Home Improvement Stack Exchange is a question and answer site for contractors and serious DIYers. Join them; it only takes a minute:

Sign up
Here's how it works:
  1. Anybody can ask a question
  2. Anybody can answer
  3. The best answers are voted up and rise to the top

My bathroom walls are done in concrete not drywall. I installed a ceiling fan. After showering, the walls are covered with moisture.

What can I do to eliminate the moisture?

share|improve this question
A ceiling fan, or an exhaust fan? – Doresoom Nov 8 '11 at 19:04
Did this moisture problem begin occurring after you installed the fan? – The Evil Greebo Nov 8 '11 at 20:56
Are you sure the walls are concrete and not plaster or some other coating? Are they exterior walls? Are they insulated? – gregmac Nov 9 '11 at 18:11

Condensation happens whenever hot air meets cold surfaces, and the air after a shower is hot and very humid.

You'll always get some condensation, but there are a few things done to mitigate this:

  • Normal interior walls and well-insulated exterior walls are usually not a lot colder than the air temperature. (The colder the walls are, the more condensation will happen.)
  • An exhaust fan will remove some of the humid, hot air (and since hot air rises, the exhaust fan is on or near the ceiling which has the greatest effect), and regular (room temperature, and regular humidity) air will be drawn in from HVAC vents or under the bottom of the door. Opening the door will help even more.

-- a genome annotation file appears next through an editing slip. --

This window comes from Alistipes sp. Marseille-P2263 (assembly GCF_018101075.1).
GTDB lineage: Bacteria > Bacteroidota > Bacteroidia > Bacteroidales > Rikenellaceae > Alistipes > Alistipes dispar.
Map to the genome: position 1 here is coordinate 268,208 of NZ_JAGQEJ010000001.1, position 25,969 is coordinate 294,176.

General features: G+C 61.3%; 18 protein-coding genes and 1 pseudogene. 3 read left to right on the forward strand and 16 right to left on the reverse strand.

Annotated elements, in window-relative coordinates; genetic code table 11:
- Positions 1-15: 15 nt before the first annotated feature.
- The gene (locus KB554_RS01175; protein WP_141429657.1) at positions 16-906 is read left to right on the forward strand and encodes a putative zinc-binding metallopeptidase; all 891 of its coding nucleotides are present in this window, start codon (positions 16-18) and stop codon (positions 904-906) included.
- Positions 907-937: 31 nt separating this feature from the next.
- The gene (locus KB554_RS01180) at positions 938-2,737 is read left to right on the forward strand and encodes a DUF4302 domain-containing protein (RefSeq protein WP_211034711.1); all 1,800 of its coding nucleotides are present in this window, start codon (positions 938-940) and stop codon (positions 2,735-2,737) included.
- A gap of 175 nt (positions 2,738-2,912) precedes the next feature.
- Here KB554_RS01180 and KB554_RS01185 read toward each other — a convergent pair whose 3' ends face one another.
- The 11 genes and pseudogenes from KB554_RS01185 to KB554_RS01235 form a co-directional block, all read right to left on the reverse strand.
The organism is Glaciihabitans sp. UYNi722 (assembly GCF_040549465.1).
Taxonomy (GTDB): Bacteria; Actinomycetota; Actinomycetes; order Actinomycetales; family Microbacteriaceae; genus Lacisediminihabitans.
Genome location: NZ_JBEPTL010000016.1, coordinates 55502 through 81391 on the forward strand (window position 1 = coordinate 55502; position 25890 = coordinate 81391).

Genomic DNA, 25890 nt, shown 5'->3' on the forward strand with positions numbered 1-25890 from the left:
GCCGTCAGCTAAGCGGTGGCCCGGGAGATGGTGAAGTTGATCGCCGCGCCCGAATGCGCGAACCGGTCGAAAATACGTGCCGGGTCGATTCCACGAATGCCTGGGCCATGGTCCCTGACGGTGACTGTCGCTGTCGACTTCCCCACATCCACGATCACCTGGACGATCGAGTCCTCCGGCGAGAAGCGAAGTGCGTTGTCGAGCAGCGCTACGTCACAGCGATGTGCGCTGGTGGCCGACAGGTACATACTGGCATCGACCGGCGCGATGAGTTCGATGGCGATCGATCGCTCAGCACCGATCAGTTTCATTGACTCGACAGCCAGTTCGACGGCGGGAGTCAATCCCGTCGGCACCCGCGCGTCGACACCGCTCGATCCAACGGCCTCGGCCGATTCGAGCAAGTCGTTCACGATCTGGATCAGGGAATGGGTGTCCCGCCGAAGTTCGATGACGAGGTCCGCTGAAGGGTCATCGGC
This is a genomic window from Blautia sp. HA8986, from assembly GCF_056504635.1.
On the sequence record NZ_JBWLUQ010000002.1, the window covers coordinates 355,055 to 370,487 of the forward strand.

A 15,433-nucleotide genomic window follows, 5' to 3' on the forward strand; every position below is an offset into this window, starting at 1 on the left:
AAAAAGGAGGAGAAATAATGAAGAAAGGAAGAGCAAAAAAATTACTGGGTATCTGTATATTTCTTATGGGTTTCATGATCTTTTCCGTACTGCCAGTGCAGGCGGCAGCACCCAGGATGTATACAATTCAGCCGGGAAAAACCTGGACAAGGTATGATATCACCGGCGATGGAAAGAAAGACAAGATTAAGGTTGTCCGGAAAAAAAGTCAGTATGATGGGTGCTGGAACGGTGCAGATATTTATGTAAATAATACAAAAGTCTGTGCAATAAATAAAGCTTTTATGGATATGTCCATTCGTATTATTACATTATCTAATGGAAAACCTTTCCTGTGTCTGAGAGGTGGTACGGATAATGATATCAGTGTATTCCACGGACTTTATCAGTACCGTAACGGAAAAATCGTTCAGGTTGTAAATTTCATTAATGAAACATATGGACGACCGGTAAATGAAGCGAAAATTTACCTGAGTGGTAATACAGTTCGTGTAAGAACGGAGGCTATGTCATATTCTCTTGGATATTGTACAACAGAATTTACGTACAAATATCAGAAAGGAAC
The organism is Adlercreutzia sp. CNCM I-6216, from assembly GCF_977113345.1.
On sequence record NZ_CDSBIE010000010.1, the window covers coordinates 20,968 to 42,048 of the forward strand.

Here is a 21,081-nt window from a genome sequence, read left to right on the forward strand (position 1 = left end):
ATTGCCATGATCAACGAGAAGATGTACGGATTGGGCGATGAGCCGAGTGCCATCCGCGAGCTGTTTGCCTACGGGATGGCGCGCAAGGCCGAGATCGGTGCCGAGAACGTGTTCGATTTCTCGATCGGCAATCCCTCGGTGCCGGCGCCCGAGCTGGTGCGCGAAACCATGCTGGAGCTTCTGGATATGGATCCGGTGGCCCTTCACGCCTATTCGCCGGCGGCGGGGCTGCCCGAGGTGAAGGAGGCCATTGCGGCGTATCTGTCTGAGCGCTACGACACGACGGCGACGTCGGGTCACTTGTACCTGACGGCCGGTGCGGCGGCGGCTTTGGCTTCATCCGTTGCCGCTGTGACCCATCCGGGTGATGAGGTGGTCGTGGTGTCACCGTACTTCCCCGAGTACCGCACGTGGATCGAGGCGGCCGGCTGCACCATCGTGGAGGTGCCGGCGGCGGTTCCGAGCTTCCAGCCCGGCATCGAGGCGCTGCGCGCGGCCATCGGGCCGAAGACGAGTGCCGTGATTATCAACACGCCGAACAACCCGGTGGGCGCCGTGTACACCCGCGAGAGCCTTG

• A semi-gloss or high-gloss paint is used (usually these are labelled Kitchen and Bath) which holds up better to high humidity, condensation and regular cleaning.

If your walls are actually solid concrete or concrete blocks, then they definitely are going to be colder as concrete is a poor insulator. This is why in the same room concrete will feel cooler to the touch than drywall, which will feel cooler to the touch than a towel.

share|improve this answer

Are they solid concrete? Is it colder outside than in? If so, not much you can do. Steam will condense on cold surfaces. The exhaust fan can certainly help, though.

share|improve this answer

You could try leaving the bathroom door open while showering or opening it afterward when you are done. Opening the window will also help a bit (if it's cold open it only a crack and close it when you're done).

share|improve this answer
Leaving the door open while showering might help with the moisture problem in the bathroom, but it could cause a moisture problems in the rest of the house. – Tester101 Nov 23 '11 at 13:00

Your Answer


By posting your answer, you agree to the privacy policy and terms of service.

Not the answer you're looking for? Browse other questions tagged or ask your own question.